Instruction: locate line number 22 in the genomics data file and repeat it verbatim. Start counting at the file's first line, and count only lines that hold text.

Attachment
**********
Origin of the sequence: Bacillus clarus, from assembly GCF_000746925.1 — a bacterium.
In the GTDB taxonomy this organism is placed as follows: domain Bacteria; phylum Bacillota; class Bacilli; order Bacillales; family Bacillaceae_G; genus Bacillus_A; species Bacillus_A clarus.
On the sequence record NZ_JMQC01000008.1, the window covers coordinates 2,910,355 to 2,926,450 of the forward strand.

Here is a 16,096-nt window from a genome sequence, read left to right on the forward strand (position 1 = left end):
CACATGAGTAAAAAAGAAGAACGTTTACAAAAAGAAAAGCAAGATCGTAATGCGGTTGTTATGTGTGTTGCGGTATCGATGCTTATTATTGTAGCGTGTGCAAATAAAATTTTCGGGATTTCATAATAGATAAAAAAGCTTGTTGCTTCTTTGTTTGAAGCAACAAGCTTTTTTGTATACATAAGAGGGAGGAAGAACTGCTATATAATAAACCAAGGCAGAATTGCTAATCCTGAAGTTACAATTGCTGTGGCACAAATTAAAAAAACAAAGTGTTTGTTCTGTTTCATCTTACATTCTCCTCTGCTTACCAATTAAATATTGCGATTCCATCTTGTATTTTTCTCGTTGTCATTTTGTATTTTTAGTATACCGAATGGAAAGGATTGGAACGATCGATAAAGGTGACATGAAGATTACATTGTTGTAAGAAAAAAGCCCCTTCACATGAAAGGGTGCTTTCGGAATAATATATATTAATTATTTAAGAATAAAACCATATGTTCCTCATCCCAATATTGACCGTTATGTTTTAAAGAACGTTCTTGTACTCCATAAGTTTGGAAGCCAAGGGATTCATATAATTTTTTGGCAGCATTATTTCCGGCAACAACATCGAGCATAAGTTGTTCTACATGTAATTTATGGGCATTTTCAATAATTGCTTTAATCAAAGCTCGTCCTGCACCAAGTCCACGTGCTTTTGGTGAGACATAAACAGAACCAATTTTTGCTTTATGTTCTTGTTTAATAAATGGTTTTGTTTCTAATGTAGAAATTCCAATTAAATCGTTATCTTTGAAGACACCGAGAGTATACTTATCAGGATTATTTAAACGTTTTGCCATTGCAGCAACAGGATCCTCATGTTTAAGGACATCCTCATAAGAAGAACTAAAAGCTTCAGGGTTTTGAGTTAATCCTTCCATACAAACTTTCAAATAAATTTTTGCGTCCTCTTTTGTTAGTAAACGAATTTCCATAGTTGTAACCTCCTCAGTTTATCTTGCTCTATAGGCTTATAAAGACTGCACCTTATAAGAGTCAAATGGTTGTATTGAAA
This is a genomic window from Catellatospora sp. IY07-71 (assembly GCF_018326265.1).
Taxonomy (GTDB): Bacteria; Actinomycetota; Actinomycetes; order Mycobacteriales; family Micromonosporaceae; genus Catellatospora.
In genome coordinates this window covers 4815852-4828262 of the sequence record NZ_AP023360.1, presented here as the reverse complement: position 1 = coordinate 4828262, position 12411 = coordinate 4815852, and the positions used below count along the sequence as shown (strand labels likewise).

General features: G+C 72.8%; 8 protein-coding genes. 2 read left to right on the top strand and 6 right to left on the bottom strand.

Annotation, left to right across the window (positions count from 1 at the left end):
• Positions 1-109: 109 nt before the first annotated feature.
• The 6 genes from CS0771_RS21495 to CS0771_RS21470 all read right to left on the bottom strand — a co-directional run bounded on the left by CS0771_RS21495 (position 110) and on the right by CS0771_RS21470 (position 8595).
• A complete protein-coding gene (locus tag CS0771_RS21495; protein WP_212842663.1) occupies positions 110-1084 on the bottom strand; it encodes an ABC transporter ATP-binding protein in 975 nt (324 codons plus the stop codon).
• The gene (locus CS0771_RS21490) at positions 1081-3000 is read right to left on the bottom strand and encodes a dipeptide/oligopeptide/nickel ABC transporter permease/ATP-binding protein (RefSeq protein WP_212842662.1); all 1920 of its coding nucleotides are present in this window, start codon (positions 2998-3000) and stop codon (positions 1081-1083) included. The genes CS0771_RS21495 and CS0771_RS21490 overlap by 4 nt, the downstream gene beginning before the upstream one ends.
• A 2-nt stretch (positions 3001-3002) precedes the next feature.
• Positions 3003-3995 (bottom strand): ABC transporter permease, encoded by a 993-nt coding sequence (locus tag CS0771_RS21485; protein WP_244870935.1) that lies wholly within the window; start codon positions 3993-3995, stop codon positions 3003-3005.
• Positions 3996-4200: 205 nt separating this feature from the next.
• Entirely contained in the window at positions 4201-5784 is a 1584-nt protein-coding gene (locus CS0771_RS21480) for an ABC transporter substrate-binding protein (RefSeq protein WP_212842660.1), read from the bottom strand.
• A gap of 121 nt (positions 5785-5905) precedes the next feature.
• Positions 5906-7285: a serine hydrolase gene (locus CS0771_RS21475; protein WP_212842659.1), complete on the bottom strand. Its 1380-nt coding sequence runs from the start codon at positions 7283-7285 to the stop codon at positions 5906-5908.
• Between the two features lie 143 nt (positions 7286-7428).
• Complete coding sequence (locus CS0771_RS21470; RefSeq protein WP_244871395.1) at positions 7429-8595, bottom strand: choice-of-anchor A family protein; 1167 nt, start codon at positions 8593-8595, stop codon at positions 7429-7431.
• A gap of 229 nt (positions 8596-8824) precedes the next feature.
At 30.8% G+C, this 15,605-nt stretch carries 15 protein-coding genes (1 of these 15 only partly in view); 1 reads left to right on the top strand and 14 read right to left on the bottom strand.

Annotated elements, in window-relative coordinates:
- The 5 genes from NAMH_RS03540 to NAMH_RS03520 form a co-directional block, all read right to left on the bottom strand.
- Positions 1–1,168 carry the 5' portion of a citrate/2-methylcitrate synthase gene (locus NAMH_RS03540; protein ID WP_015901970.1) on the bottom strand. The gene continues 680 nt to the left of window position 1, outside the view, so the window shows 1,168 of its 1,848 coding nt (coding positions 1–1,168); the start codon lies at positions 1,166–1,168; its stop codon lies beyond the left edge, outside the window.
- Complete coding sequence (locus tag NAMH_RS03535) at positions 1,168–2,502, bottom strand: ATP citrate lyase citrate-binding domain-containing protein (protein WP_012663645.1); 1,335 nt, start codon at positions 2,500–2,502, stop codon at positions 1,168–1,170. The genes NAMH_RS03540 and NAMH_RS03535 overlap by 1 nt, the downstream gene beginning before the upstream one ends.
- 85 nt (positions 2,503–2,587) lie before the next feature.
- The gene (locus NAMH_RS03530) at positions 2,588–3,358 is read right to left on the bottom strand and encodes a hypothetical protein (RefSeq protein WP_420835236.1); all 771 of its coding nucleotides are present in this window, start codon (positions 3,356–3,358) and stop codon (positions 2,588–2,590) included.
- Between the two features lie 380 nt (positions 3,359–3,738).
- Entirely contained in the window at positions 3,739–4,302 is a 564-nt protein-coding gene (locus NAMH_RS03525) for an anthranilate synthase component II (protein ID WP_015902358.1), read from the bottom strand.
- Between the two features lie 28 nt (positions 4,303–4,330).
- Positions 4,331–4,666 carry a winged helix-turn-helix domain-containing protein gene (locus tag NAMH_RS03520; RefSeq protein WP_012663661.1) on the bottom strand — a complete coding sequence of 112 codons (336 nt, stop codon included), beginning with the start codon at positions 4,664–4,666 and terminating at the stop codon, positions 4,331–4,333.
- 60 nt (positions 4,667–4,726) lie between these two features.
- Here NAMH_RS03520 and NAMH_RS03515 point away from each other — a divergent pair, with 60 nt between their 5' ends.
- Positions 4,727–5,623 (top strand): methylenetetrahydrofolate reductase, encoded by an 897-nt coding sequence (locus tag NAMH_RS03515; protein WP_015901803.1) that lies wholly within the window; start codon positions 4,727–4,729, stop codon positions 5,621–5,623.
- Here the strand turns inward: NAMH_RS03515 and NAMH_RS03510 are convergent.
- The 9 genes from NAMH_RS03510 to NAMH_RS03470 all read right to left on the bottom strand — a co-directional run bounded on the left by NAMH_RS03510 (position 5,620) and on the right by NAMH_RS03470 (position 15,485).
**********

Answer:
• Complete coding sequence (locus CS0771_RS21470; RefSeq protein WP_244871395.1) at positions 7429-8595, bottom strand: choice-of-anchor A family protein; 1167 nt, start codon at positions 8593-8595, stop codon at positions 7429-7431.